Developers of the Russian coronavirus vaccine Sputnik V on Monday announced signing an agreement with AstraZeneca to test a combination of the British drugmaker's COVID-19 shots and a component of the vaccine created in Moscow.
The developers of Sputnik V proposed the approach to AstraZeneca last month, suggesting it could increase the effectiveness of the British vaccine. The company announced on December 11 a study to test the combination, and on Monday signed a memorandum of cooperation with Moscow-based medical research facility the Gamaleya Institute, the Russian Direct Investment Fund and Russian drugmaker R-Pharm.
AstraZeneca developed its vaccine with Oxford University. The Gamaleya Institute developed Sputnik V, and the Russian Direct Investment Fund bankrolled the project.
Speaking at a teleconference marking the signing of the memorandum, Russian President Vladimir Putin hailed cooperation between AstraZeneca and Russian scientists, saying it "will make it possible to achieve a breakthrough while working on vaccines and on a number of other vitally important medicines." The trials are expected to start "in the nearest future," according to Kirill Dmitriyev, head of the Russian Direct Investment Fund.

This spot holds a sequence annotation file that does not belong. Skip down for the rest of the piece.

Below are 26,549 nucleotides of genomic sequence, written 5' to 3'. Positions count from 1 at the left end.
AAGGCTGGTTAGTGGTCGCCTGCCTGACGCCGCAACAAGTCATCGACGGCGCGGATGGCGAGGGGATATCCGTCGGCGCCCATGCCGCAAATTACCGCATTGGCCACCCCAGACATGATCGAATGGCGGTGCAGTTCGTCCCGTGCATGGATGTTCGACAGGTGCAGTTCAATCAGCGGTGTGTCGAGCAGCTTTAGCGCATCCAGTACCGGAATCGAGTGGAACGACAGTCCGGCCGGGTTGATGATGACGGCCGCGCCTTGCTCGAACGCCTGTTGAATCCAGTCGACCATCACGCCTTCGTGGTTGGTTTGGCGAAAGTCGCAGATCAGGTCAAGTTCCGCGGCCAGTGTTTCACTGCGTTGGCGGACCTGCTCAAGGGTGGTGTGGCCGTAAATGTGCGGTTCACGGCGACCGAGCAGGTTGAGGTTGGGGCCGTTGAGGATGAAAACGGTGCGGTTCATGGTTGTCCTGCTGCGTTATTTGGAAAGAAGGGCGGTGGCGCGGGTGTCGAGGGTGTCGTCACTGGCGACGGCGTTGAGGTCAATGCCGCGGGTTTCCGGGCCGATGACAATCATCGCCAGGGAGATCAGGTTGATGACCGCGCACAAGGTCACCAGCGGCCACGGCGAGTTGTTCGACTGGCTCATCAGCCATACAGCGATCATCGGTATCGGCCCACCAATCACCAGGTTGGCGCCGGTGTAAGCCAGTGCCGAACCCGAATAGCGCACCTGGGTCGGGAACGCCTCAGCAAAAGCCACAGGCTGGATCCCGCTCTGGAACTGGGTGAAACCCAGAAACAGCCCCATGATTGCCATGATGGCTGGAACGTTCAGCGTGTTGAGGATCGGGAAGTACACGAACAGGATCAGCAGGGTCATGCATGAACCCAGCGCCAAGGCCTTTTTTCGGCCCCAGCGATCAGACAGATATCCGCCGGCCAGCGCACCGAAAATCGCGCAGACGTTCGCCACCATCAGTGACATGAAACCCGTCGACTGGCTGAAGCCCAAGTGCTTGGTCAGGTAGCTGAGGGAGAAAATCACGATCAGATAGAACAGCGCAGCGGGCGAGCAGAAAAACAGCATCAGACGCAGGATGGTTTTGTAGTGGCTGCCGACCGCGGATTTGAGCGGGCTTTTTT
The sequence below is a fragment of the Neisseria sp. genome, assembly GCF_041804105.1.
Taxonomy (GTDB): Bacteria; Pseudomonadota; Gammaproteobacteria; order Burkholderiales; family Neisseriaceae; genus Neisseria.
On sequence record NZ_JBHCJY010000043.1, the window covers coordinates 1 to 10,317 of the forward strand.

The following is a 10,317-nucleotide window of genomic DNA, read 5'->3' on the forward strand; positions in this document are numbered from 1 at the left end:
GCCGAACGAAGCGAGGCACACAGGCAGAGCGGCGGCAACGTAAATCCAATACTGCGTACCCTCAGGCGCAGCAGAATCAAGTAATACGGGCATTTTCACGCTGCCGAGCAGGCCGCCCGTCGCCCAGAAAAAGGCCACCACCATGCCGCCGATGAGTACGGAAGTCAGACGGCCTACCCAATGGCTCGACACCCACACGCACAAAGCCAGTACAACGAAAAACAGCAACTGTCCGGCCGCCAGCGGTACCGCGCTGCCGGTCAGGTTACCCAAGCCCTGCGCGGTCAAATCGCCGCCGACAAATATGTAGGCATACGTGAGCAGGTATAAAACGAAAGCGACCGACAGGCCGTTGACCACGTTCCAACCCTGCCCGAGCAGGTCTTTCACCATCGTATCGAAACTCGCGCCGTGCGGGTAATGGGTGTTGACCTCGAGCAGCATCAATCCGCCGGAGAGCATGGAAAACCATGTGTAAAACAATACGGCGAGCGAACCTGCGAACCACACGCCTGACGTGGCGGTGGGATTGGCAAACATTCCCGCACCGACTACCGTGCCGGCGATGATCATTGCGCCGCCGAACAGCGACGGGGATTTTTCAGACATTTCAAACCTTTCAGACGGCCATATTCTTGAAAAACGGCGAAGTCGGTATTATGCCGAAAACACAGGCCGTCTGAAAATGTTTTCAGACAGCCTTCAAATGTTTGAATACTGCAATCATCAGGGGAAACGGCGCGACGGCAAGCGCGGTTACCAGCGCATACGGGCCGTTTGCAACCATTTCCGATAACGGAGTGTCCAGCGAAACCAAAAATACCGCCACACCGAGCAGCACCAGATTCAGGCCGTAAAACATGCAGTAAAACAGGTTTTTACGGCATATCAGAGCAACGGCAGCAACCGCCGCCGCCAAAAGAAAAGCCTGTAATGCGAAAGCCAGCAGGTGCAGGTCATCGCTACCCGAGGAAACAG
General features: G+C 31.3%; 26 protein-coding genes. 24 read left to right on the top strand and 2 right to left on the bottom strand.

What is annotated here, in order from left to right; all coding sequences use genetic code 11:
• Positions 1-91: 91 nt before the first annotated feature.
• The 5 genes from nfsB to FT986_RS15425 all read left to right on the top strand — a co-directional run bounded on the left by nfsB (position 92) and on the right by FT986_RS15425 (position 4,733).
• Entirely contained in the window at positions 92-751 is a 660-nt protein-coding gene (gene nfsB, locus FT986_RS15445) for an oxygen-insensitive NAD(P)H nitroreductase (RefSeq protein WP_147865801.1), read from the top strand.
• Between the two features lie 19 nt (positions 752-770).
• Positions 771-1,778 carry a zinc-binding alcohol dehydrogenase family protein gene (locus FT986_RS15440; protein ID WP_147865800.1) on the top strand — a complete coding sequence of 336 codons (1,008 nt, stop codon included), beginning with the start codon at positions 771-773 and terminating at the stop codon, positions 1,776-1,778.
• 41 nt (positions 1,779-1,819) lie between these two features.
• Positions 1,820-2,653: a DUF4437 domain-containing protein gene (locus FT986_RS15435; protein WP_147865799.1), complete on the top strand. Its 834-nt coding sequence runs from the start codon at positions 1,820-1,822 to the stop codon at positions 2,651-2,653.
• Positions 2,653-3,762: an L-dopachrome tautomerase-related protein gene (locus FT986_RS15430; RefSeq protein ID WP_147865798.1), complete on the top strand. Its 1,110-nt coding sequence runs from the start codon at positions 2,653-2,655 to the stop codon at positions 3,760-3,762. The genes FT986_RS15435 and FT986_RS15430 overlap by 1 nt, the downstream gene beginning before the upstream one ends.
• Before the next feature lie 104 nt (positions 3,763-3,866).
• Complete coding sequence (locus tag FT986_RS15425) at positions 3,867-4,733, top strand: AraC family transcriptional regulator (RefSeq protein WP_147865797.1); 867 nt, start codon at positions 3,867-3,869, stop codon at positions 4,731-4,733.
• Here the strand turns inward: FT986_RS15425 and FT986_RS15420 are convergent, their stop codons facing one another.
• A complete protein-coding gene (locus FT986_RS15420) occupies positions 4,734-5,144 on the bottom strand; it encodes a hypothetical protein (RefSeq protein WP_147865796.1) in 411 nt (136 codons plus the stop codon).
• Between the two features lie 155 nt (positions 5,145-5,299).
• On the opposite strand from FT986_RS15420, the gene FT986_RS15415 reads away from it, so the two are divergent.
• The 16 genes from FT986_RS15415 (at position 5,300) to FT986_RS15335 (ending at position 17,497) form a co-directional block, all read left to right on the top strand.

Russia has been widely criticised for giving Sputnik V regulatory approval in August after the vaccine only been tested on a few dozen people. This month, Russian authorities started mass vaccinations with Sputnik V, even though it is still undergoing the advanced studies among tens of thousands of people needed to ensure its safety and effectiveness.
The vaccine's developers have said study data suggested the vaccine was 91 per cent effective, a conclusion based on 78 infections among nearly 23,000 participants. That's far fewer cases than Western drugmakers have accumulated during final testing before analyzing their candidates' efficacy, and important demographic and other details from the study have not been released.
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The latest study results on the vaccine developed by AstraZeneca and Oxford University suggest it it safe and about 70 per cent effective. Health officials around the world hope to rely on the British vaccine due to comparatively low cost, availability and ease of use.
However, questions remain about how well it may help protect those over age 55, a key concern given that older individuals are more vulnerable to COVID-19.